“If you’re a betting person, I would go and bet on the house. I would go and bet my dog, my ugly goldfish, and your stupid kids that Bad News Brown is going to win the 1989 Royal Rumble!”:

YouTube video

The 1989 Royal Rumble Event

The time is January 15th, 1989, the setting- The Summit in Houston, Texas. There are roughly 19,000 fans in attendance at this point in the evening, with an additional 165,000 watching the event live on pay-per-view at home.

By this point, fans had seen Hacksaw Jim Duggan team with the Hart Foundation to beat the Rougeau Brothers and Dino Bravo in a six-man tag match that went three falls.

WWE Woman’s Champion Rockin’ Robin defeated Judy Martin, “King” Haku defeated Harley Race, and the first two-thirds of the Royal Rumble match has by now taken place.

The ring had been cleaned out after Hulk Hogan arrived as entrant number 18, and he was beating on the number 19 entrant, Bushwhacker Luke Williams. That ended when Luke was eliminated just as Bad News Brown entered the match at number 20. He and Hogan go at it one on one for two minutes.

The Warlord enters, and Hogan clotheslines him out in seconds. Bad News jumps on Hogan and works him over until The Big Bossman makes his entrance. Bad News steps out of the way, and the big former prison guard works over Hogan himself.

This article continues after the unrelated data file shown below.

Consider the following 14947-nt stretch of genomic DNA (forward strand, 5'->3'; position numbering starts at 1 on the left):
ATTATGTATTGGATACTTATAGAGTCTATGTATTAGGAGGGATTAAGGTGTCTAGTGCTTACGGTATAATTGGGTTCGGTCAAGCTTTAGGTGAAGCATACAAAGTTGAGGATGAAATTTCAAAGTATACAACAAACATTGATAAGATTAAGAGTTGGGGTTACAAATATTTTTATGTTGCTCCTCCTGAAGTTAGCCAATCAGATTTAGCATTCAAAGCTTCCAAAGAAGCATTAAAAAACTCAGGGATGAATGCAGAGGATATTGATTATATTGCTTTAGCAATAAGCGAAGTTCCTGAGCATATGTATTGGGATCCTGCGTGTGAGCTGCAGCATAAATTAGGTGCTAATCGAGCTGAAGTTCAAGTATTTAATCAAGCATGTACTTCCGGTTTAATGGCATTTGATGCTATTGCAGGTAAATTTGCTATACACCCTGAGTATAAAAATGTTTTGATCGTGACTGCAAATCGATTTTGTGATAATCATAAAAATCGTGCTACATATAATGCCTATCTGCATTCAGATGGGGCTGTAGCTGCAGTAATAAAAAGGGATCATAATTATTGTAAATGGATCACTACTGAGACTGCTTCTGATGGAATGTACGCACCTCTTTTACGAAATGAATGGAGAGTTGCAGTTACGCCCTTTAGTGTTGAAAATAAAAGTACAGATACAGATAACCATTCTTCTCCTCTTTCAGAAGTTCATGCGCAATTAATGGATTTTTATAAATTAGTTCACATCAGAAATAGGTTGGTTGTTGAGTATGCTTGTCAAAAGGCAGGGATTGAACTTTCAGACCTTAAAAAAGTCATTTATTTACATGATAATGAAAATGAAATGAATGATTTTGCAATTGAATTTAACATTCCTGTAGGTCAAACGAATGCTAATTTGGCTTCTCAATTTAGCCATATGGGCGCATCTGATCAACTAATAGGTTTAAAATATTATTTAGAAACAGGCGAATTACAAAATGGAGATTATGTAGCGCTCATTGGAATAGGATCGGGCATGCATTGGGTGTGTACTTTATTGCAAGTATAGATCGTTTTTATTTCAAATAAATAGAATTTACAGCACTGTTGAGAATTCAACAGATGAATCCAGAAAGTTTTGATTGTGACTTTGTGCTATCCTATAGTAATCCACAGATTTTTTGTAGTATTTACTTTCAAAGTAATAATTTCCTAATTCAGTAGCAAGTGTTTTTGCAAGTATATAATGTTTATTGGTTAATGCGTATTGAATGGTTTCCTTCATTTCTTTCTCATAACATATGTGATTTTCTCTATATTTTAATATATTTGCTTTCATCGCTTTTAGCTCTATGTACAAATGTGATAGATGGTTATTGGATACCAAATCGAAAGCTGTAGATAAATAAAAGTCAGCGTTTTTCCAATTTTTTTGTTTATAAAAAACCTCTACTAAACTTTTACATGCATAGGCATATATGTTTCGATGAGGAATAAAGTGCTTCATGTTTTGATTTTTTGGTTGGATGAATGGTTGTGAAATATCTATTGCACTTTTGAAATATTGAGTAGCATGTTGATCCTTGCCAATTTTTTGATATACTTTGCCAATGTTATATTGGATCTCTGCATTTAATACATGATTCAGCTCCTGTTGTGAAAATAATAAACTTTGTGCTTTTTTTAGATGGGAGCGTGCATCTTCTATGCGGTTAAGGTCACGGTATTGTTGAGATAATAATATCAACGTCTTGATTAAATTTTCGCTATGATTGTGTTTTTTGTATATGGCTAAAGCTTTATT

The African Dream Akeem then comes out next, and Bad News takes a break in a corner as the Twin Towers work over Hogan. Hulk eliminates the Big Bossman from the match, but Brown sneaks up behind Hogan and eliminates him from the match, too.

Bad News and Akeem tussle with each other for a bit before Brutus Beefcake and the recently tuned face Red Rooster enter the battle. Bad News focuses on the Red Rooster and eliminates him as the Barbarian enters the ring and goes after Brutus.

Then-WWF Champion Randy Savage enters and goes right after Brown. Savage and Brown trade shots back and forth as Hercules and Rick Martel enter the match as The Million Dollar Man enters as the last wrestler at number 30.